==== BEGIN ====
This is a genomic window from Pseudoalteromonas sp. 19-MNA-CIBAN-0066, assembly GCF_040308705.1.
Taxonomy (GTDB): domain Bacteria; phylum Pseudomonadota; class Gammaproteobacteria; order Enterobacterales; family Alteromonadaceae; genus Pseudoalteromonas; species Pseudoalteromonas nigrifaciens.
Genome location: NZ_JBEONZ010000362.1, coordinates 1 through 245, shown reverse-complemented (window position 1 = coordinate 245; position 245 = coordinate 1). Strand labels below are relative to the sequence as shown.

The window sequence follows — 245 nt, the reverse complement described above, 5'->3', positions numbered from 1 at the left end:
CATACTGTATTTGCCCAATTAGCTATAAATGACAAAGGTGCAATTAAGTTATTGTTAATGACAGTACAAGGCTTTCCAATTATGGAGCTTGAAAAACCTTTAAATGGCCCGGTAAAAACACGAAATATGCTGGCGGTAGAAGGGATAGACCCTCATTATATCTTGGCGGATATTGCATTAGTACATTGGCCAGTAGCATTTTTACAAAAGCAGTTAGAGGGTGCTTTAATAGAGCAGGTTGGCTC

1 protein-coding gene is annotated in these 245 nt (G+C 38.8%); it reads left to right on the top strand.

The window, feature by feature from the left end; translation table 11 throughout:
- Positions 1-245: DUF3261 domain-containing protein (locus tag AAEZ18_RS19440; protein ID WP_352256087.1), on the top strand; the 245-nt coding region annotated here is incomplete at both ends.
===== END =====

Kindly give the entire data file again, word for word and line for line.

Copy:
This is a genomic window from Pseudoalteromonas sp. 19-MNA-CIBAN-0066, assembly GCF_040308705.1.
Taxonomy (GTDB): domain Bacteria; phylum Pseudomonadota; class Gammaproteobacteria; order Enterobacterales; family Alteromonadaceae; genus Pseudoalteromonas; species Pseudoalteromonas nigrifaciens.
Genome location: NZ_JBEONZ010000362.1, coordinates 1 through 245, shown reverse-complemented (window position 1 = coordinate 245; position 245 = coordinate 1). Strand labels below are relative to the sequence as shown.

The window sequence follows — 245 nt, the reverse complement described above, 5'->3', positions numbered from 1 at the left end:
CATACTGTATTTGCCCAATTAGCTATAAATGACAAAGGTGCAATTAAGTTATTGTTAATGACAGTACAAGGCTTTCCAATTATGGAGCTTGAAAAACCTTTAAATGGCCCGGTAAAAACACGAAATATGCTGGCGGTAGAAGGGATAGACCCTCATTATATCTTGGCGGATATTGCATTAGTACATTGGCCAGTAGCATTTTTACAAAAGCAGTTAGAGGGTGCTTTAATAGAGCAGGTTGGCTC

1 protein-coding gene is annotated in these 245 nt (G+C 38.8%); it reads left to right on the top strand.

The window, feature by feature from the left end; translation table 11 throughout:
- Positions 1-245: DUF3261 domain-containing protein (locus tag AAEZ18_RS19440; protein ID WP_352256087.1), on the top strand; the 245-nt coding region annotated here is incomplete at both ends.